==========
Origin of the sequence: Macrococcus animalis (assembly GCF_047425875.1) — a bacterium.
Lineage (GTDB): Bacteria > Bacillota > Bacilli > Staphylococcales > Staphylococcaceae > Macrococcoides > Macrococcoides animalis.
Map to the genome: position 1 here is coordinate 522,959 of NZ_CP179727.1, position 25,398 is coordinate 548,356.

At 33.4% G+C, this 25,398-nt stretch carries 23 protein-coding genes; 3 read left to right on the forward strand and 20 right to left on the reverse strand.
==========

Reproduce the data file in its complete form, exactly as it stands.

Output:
Origin of the sequence: Macrococcus animalis (assembly GCF_047425875.1) — a bacterium.
Lineage (GTDB): Bacteria > Bacillota > Bacilli > Staphylococcales > Staphylococcaceae > Macrococcoides > Macrococcoides animalis.
Map to the genome: position 1 here is coordinate 522,959 of NZ_CP179727.1, position 25,398 is coordinate 548,356.

At 33.4% G+C, this 25,398-nt stretch carries 23 protein-coding genes; 3 read left to right on the forward strand and 20 right to left on the reverse strand.